Feb 20, 2011

Men: How to rate your risk of diabetes (1/2)

Mike Nevin was always a big guy. Big but fit. Back when the 39-year-old architect was snapping footballs at the University of Idaho, he was able to comfortably carry 305 pounds—much of it muscle—on his 6'1" frame. In 2002, 15 years after being the biggest big man on campus, Nevin was still expanding, though by exactly how much was a mystery, since he never felt the need to weigh in. "My energy levels were good. I never felt tired," recalls Nevin, who by then was newly married and living in Boise. "I was still pretty active, skiing, playing softball, golf, flag football. I could physically do what I had to do without having a heart attack."

As the pounds piled on, Nevin adjusted his life by increments. He had his ski boots reshaped to fit his expanded calves. He traded up in pants size. His was a strategy of "gain and compensate," and it helped him build a wall of denial as thick as his thighs. Then, in 2002, one part of Nevin's body grew at a rate that alarmed even him: his lymph nodes. They were enlarged, and he had no choice but to see a doctor. And a scale.

"It turned out the lymph thing was no big deal, but one of my doctors was worried I might be a candidate for diabetes," says Nevin. "He recommended I visit an endocrinologist." For a guy used to posting huge numbers in the weight room during his prime—500 pounds on the bench, 650 in the squat—Nevin was blown away by the stats in the specialist's report. Weight: 345 pounds. Body-mass index: 45. Triglycerides: 300. Glucose: 145. By every measure, Nevin was twice the man he should be. "The doctor scribbled down the words 'obese' and 'insulin resistant,' " he says. "Then he told me if I didn't do something fast, my next step could be full-fledged diabetes."

What Happens in Your Body When You Eat that Grande Deluxe Burrito

For a syndrome with deadly consequences, insulin resistance is saddled with a pretty wimpy name. Which might help explain why so few people have heard of it, let alone given it the respect it deserves. Basically, insulin resistance short-circuits the body's system for burning and storing fuel—even in people who aren't Nevin heavy. In fact, being just 10 to 20 pounds overweight can land you in the physiological frying pan. "It's possible to be lean and insulin resistant, just as it's possible to be overweight and not be," says Robert H. Eckel, M.D., director of the endocrinology lab at the University of Colorado health-sciences center. "But the general rule is, the heavier you get, the more resistant you become."

To comprehend the level of mischief-making caused by insulin resistance, it first helps to understand how a healthy body converts food into energy for cells. A rice-and-bean burrito that goes down your gullet is digested in the intestine, where much of it turns into glucose, or blood sugar, the simple energy source that powers cells. But because glucose can't penetrate cell walls on its own, the party doesn't get started until insulin, a hormone secreted by the pancreas, arrives on the scene. Insulin flows quickly throughout the body, attaches at receptors lining the surface of certain cells, gives the secret handshake, and escorts glucose through the door.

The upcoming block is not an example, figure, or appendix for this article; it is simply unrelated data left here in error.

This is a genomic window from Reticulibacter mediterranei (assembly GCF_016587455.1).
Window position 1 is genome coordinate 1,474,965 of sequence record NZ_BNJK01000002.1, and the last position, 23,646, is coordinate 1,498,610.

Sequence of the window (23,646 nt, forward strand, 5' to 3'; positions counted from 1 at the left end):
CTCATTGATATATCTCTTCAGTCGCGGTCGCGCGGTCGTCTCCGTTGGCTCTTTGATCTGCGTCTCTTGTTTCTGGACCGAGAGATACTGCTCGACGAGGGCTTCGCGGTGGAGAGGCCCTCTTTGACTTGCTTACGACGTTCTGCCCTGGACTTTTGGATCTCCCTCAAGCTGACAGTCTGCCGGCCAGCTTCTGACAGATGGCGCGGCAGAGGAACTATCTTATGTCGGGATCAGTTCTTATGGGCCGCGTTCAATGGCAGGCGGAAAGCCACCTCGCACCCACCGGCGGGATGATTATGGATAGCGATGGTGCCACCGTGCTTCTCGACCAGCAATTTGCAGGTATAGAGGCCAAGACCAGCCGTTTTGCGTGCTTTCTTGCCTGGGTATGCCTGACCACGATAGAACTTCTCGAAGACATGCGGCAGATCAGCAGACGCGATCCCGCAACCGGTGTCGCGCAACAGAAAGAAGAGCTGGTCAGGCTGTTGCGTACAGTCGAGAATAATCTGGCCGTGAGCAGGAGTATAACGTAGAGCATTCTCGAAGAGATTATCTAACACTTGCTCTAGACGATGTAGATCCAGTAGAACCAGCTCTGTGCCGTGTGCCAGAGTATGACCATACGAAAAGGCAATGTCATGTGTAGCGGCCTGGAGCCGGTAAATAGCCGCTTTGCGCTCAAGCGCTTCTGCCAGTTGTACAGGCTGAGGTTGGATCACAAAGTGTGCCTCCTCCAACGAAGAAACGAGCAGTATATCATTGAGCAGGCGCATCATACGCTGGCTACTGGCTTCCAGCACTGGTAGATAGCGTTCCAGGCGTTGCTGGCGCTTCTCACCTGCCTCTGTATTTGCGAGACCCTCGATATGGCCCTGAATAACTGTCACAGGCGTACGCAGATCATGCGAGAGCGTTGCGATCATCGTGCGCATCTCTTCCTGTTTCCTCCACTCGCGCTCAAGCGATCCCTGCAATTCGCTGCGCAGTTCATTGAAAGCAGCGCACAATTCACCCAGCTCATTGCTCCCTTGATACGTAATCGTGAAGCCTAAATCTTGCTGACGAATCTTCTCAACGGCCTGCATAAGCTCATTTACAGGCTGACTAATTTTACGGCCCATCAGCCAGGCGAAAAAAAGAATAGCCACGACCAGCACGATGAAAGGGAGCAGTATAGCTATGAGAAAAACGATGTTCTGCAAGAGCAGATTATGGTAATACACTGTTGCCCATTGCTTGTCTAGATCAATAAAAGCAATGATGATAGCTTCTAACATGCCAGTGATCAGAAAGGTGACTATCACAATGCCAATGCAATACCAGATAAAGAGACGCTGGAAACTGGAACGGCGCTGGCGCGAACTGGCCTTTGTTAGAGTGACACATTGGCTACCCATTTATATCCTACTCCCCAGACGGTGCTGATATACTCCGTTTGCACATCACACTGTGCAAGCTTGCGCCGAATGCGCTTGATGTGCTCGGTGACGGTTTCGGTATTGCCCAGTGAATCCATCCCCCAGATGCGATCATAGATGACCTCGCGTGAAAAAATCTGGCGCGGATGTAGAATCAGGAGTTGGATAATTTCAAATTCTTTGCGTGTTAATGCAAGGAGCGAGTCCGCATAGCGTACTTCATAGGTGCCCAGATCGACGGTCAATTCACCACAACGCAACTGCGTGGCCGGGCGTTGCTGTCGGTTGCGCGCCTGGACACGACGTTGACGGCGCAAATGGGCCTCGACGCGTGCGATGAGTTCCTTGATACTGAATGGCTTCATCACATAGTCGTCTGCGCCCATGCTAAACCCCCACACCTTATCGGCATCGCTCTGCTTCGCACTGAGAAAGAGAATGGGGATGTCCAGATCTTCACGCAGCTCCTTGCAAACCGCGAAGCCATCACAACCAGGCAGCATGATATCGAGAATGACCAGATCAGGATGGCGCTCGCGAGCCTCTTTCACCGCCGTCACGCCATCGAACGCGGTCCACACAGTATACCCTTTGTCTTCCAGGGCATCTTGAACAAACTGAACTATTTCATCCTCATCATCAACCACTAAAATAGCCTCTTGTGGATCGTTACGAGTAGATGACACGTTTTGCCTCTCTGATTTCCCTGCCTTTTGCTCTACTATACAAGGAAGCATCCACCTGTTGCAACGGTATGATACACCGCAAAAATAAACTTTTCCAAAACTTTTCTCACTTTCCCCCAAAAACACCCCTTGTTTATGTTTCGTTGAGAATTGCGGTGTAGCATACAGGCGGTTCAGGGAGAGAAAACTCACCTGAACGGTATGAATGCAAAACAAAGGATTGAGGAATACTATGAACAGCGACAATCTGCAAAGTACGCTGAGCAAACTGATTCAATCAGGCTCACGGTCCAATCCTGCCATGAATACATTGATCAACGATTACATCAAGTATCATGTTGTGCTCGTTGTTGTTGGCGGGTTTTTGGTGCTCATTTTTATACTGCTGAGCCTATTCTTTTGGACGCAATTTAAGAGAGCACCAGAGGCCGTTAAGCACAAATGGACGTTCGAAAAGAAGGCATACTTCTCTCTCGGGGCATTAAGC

Now, if that burrito you snarfed happened to be, say, a grande deluxe with cheese and you washed it down with 20 ounces of soda, then you've just inhaled more potential energy than your body can possibly use at the moment. No problem. Ever-thrifty insulin steers the surplus glucose to the liver, where it's shelved as glycogen, and to fat cells, where it's rejiggered into triglycerides for safekeeping until, oh, the next famine rolls around. "When insulin drops low enough, we can metabolize our fat," says Dr. Eckel. "Most of us with normal fat stores could live for months without eating."

In a healthy body, glucose and insulin coexist in dynamic equilibrium, sort of like the NASDAQ and the Dow. Glucose goes up, insulin trails right behind. As glucose drops, the pancreas ratchets back insulin output. It's a brilliantly engineered system, particularly if you happen to belong to a nomadic tribe of hunter-gatherers. For cubicle dwellers who forage at the Gas 'n' Go and hunt at Burger World's drive-thru window, it can be murder.

For reasons not entirely understood, cells in the liver, as well as in muscle and fat tissue, can begin to ignore insulin when it comes knocking. This indifference—or loss of sensitivity—is the cornerstone of insulin resistance and the trigger for a sequence of major health problems to follow. (See, fellas, sensitivity can be a good thing.) With access denied, glucose begins backing up in the blood. The always-alert pancreas reads the growing imbalance and responds by cranking out extra insulin. Eventually, insulin succeeds in breaking down the doors to resistant cells and starts stashing glucose, but it might require three times the normal amount of the hormone. Not to mention excessive wear and tear on the pancreas.

As long as insulin gains the upper hand and the pancreas can meet the extra demands placed on it, the diagnosis is confined to insulin resistance. Should the pancreas start to sputter and glucose skyrocket, then all hell breaks loose. Sugar begins spilling into the urine and barging into random cells, unescorted and unwanted. Diagnosis: type 2 diabetes. Most people who have insulin resistance will progress to diabetes, unless they take charge of their health. Untreated, type 2 diabetes can lead to blindness, kidney failure, impotence, and amputation.

Continue reading the second part of this article!

(Men's Health)
Photo: Manchesterwired
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